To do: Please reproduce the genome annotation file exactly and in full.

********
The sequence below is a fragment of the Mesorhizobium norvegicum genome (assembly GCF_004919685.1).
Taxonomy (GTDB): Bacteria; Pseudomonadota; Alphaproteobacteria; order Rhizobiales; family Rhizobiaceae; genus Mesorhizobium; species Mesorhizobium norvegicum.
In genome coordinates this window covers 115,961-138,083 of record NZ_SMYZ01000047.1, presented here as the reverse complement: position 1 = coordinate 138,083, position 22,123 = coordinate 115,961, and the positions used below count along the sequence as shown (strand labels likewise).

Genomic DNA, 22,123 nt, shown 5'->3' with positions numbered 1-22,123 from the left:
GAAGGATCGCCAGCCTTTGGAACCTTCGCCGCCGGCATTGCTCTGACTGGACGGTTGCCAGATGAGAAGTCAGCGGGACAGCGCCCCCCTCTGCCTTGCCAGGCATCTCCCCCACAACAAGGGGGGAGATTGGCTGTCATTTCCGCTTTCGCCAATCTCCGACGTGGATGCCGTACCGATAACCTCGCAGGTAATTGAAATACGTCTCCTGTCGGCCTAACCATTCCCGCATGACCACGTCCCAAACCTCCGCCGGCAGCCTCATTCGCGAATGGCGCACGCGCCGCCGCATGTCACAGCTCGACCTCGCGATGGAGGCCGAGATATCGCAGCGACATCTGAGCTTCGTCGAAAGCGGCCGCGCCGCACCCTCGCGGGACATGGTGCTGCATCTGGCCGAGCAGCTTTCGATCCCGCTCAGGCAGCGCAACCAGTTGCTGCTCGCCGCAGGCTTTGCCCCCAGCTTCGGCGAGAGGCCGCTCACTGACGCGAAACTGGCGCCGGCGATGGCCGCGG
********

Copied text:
The sequence below is a fragment of the Mesorhizobium norvegicum genome (assembly GCF_004919685.1).
Taxonomy (GTDB): Bacteria; Pseudomonadota; Alphaproteobacteria; order Rhizobiales; family Rhizobiaceae; genus Mesorhizobium; species Mesorhizobium norvegicum.
In genome coordinates this window covers 115,961-138,083 of record NZ_SMYZ01000047.1, presented here as the reverse complement: position 1 = coordinate 138,083, position 22,123 = coordinate 115,961, and the positions used below count along the sequence as shown (strand labels likewise).

Genomic DNA, 22,123 nt, shown 5'->3' with positions numbered 1-22,123 from the left:
GAAGGATCGCCAGCCTTTGGAACCTTCGCCGCCGGCATTGCTCTGACTGGACGGTTGCCAGATGAGAAGTCAGCGGGACAGCGCCCCCCTCTGCCTTGCCAGGCATCTCCCCCACAACAAGGGGGGAGATTGGCTGTCATTTCCGCTTTCGCCAATCTCCGACGTGGATGCCGTACCGATAACCTCGCAGGTAATTGAAATACGTCTCCTGTCGGCCTAACCATTCCCGCATGACCACGTCCCAAACCTCCGCCGGCAGCCTCATTCGCGAATGGCGCACGCGCCGCCGCATGTCACAGCTCGACCTCGCGATGGAGGCCGAGATATCGCAGCGACATCTGAGCTTCGTCGAAAGCGGCCGCGCCGCACCCTCGCGGGACATGGTGCTGCATCTGGCCGAGCAGCTTTCGATCCCGCTCAGGCAGCGCAACCAGTTGCTGCTCGCCGCAGGCTTTGCCCCCAGCTTCGGCGAGAGGCCGCTCACTGACGCGAAACTGGCGCCGGCGATGGCCGCGG